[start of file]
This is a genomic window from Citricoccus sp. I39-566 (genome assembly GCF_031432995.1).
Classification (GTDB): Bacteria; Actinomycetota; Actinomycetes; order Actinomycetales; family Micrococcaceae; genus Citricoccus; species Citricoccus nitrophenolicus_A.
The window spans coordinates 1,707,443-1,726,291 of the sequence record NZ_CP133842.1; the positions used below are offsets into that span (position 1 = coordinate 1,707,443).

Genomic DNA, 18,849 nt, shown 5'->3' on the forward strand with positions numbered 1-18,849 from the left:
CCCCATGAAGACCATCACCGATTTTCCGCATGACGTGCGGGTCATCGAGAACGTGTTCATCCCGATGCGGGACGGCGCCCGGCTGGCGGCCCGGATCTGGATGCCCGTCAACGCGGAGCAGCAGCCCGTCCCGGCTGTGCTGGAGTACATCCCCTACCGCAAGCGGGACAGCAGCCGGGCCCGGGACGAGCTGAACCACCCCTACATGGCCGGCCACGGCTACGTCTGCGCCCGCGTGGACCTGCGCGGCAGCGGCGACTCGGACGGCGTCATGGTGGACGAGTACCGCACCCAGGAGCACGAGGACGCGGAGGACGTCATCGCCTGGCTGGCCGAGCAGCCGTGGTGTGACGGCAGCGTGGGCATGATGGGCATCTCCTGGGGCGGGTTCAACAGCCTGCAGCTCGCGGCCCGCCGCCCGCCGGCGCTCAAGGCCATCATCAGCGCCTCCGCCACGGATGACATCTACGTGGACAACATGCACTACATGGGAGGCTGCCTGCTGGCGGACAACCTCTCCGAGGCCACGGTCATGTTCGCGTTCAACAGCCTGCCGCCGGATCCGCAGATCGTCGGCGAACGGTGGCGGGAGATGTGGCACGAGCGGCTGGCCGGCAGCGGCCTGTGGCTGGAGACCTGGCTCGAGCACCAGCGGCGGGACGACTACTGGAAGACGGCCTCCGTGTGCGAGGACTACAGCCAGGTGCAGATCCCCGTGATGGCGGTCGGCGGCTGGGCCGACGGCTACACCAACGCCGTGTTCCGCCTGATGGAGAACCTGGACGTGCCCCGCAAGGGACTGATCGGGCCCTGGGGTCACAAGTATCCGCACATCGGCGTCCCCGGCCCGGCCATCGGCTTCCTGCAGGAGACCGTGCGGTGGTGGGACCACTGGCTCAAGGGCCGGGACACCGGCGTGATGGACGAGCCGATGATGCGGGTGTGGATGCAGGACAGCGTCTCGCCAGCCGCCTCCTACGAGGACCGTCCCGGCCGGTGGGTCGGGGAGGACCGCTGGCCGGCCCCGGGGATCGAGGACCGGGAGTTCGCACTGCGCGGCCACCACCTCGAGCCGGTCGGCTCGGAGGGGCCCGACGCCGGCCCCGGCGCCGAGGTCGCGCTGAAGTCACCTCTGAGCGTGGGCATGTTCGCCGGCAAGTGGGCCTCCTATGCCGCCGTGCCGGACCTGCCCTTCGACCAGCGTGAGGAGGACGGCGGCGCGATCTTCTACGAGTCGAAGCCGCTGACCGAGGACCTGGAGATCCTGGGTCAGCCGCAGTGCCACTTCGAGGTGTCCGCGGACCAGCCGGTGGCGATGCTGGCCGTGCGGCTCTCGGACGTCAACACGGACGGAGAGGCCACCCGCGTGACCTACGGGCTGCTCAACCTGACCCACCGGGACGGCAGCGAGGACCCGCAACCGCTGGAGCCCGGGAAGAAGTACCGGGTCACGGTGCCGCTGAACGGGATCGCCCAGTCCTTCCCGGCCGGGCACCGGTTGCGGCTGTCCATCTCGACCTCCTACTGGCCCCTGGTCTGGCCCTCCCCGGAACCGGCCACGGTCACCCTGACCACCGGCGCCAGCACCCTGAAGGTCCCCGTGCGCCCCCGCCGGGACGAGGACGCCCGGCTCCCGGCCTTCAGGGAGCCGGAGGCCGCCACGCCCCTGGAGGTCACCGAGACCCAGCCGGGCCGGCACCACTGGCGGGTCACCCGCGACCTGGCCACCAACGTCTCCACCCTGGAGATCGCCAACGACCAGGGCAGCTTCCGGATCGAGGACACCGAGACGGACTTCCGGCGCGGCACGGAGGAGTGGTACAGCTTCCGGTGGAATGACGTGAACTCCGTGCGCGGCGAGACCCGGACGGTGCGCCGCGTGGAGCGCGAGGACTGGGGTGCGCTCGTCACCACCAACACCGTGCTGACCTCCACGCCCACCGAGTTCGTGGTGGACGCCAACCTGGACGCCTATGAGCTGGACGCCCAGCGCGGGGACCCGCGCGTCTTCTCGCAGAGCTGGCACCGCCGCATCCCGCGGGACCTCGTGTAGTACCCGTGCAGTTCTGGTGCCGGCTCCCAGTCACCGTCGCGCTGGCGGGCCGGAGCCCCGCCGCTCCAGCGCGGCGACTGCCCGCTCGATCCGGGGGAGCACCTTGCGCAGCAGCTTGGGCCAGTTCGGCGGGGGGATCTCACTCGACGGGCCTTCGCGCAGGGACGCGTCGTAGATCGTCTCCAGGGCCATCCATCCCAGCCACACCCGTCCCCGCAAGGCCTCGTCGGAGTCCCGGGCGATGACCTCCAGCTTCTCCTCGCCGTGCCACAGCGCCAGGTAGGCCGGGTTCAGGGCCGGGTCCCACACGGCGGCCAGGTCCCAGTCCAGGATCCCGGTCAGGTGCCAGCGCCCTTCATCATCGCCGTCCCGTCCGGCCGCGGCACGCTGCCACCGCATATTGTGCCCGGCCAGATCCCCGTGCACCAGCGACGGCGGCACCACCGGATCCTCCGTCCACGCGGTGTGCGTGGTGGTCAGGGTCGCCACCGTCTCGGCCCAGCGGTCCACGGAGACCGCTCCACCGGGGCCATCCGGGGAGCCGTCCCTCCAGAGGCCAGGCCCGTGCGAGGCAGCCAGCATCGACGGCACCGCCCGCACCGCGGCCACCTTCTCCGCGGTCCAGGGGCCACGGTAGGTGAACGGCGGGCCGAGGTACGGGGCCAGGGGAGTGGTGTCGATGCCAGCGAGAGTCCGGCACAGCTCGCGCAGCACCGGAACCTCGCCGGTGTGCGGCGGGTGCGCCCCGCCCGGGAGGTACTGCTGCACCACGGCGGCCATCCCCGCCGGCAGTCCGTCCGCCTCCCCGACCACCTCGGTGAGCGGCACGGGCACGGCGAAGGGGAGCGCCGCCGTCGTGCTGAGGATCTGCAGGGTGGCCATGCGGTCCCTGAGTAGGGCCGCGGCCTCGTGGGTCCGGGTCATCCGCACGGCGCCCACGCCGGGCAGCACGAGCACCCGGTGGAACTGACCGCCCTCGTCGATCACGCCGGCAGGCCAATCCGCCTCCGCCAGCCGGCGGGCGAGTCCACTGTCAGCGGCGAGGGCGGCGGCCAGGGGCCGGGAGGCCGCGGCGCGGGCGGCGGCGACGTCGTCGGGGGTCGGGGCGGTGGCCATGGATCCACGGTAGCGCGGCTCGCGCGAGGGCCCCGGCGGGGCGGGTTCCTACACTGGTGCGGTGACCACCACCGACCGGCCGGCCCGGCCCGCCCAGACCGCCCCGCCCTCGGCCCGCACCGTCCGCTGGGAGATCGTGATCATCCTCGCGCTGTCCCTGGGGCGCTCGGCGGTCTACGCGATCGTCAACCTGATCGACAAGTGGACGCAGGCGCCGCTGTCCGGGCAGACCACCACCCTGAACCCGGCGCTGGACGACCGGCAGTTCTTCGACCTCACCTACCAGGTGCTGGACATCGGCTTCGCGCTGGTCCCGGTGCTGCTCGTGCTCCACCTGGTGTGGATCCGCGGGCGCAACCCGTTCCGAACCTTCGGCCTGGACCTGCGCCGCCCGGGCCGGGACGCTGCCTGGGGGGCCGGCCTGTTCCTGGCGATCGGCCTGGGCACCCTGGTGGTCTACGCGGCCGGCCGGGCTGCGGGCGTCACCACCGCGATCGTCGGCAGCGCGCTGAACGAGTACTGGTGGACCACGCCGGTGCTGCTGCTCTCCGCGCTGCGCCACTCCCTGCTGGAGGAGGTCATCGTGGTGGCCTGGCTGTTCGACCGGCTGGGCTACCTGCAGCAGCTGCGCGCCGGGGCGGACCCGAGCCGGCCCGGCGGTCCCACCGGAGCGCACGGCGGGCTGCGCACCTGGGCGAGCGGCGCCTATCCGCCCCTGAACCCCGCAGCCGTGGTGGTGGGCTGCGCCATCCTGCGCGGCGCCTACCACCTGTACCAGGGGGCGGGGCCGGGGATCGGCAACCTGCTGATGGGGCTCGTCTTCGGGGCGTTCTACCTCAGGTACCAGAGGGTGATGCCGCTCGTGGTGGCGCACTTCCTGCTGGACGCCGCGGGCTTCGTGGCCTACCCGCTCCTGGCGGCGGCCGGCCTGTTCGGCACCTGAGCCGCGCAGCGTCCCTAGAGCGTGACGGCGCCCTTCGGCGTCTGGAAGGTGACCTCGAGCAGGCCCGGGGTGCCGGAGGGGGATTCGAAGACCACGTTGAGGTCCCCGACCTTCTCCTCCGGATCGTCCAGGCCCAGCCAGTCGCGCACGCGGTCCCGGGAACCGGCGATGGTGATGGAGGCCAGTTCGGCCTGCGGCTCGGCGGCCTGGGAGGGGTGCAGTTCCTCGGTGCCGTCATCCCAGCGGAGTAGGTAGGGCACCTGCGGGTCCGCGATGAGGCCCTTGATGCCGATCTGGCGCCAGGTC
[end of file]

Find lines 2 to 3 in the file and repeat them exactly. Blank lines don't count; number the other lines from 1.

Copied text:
Classification (GTDB): Bacteria; Actinomycetota; Actinomycetes; order Actinomycetales; family Micrococcaceae; genus Citricoccus; species Citricoccus nitrophenolicus_A.
The window spans coordinates 1,707,443-1,726,291 of the sequence record NZ_CP133842.1; the positions used below are offsets into that span (position 1 = coordinate 1,707,443).